Short Stories


On the day that Steven Abbett’s father lost his battle with lung cancer and died, Steven was at his side. They were having a conversation about Steven’s short-comings. In Steven’s eyes, his father only saw disappointment in him. But from Mark Abbett’s perspective, these verbal lashings were supposed to motivate his son. Mark continued to reiterate the same idea—Steven needs to find a wife. He needs to just go get married and enjoy life. He needs to find a good woman that’ll put up with him. He can’t treat his hypothetical wife horribly; he can’t take her for granted.

That’s exactly what Mark did—Mark was married to a beautiful woman named Abigail. She was not Steven’s mother. Abigail was the light of Mark’s life for a time. And, for a time, Mark was the light of hers. They spent fifteen years together, traveling the world and finding joy in the nuances of life. Then, after coughing up blood one morning in the shower, Mark went to the doctor for what seemed like an infection. He was was informed that there were two growths in his right lung: one about the size of a golf ball was fixated on his right main stem bronchus, and another about half that size had made home in the lowest area of his right lobe. Mark fell apart. Usually, hearing something that is potentially life threatening such as that would cause a person to quit their job, and do all of the things that they’ve wanted to do “when they got the time.” Mark was an amazing photographer. Mark was able to frame objects that were ignored by everyone and make people wonder at their mysteries. Mark sold his gift in piecemeal to various companies. This is how he met Abigail.

Mark was asked by National Geographic to shoot photos of the Berlin Wall protests in Germany. Abigail was at several of those protests for Greenpeace. Neither of them spoke a lick of German, nor had they even set foot on German soil beforehand. Mark took a photograph of her without her consent, and once the flash released from his camera, she broke it. Tore the film straight out and cracked his $5000 lens. When Mark tells the story of how they met, he always frames it as if breaking his camera was an accident. Whenever Abigail interjects, and she always does, she makes sure to correct him. The word “asshole” is used often in her version.

When Abigail tells their story, she always ends it with, “…and after calling him an asshole a few more times, and asking him how he thinks he has the right to take a photo of me at a time like this—his rebuttal was simply, ‘This is history. People around the world have a right to see this.’ That’s when I knew that I wanted to marry him.”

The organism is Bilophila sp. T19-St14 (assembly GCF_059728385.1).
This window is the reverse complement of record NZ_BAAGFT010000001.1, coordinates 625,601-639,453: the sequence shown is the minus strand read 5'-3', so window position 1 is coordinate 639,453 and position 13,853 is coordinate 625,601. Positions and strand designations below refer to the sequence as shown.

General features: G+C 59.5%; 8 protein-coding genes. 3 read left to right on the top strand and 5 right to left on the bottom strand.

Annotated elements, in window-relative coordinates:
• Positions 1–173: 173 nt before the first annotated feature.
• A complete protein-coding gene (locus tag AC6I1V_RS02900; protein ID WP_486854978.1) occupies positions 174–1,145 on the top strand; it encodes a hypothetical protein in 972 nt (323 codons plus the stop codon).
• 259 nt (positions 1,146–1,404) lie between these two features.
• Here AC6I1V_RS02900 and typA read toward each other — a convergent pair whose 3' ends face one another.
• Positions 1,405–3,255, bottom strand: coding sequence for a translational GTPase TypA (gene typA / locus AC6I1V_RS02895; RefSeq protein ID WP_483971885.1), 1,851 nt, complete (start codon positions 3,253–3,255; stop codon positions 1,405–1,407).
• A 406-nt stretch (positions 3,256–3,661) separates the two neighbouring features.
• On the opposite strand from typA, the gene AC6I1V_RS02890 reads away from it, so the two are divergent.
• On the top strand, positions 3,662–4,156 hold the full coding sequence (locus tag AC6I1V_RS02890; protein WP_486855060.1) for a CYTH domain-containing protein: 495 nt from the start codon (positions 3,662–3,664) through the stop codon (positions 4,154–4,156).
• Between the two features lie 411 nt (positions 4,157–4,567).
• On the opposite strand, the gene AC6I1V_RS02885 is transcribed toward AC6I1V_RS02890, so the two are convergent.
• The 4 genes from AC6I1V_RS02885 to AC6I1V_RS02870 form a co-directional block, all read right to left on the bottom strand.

For fifteen years they had the life that every other married couple wanted. They never owned a house. They were too busy traveling. Then, after Mark got the news about his lungs, everything stopped. He stopped taking photographs; they stopped traveling. Mark stopped paying attention to Abigail; stopped paying attention to himself. He became angry with his fate, and in turn, angry with Abigail just by her being there. That woman loved him, and would’ve been there with him until his last breath, but Mark pushed her so far away that she no longer existed. She faded away back into the world. Although it was too late, Mark realized that he was imbuing the very nature of his own cancer cells—he was becoming cancer. He opened his eyes again. Really opened them. He became an in-house photographer for an advertising company, and married Steven’s mother, Cynthia, a model that he would photograph for store catalogues. They divorced him after twenty-five years of marriage. Cynthia loved Mark just as much as Abigail did, maybe more. Mark did not love her back. She thought that that was just how Mark was as a person. She was accurate, in some sense, but Cynthia never fully realized how accurate.

Frankly, she didn’t try to investigate Mark or his true feelings, she just wanted to make this all work. She wanted a family. And she got one, for a time. Mark’s cancer got worse and so did his old ways. Steven still sees his mother every day, but she cannot—she will not—go and see that man. Even on his deathbed.

“Your father not only loathes himself because of his situation, he ropes everyone stupid enough to care about him into his misery. I’m glad that you turned out to be very unlike him.”

Steven tries his best not to judge anyone. Mainly because the only words that he’s ever heard are those of judgement: mom judging dad, dad judging him, dad judging himself, rinse and repeat. Steven cannot—he will not—allow himself to succumb to the same projecting and selfishness.

Steven considers himself happy. He has a stable job. But having no spouse or girlfriend or any real friends Has left many openings for his father to pass his judgements. To lie there and tell Steven about who a man of his age is supposed to be. Steven shouldn’t be trapped in an office withering away as he designs some tall building or another. He should be out, exploring the world and meeting people. He should have a wife and two kids by now. What is the matter with him? How could Steven let his life fall in such disarray? His father would stir up this negative rhetoric toward Steven between intervals of sanguine expectorate. Steven would just nod and try not to let any of it phase him.

He doesn’t want to, is that really wrong? Has Steven not lived a good life so far? Granted, he doesn’t have a partner or children or a model home with the picket fence, but is that the only path toward happiness? Steven thinks that he’s happy. It can be a difficult feeling to recognize some times. Is he not happy?

As his father slowly slips into nothingness, the muscles in Steven’s back and neck gradually relax. If this isn’t happiness, Steven doesn’t know what is.

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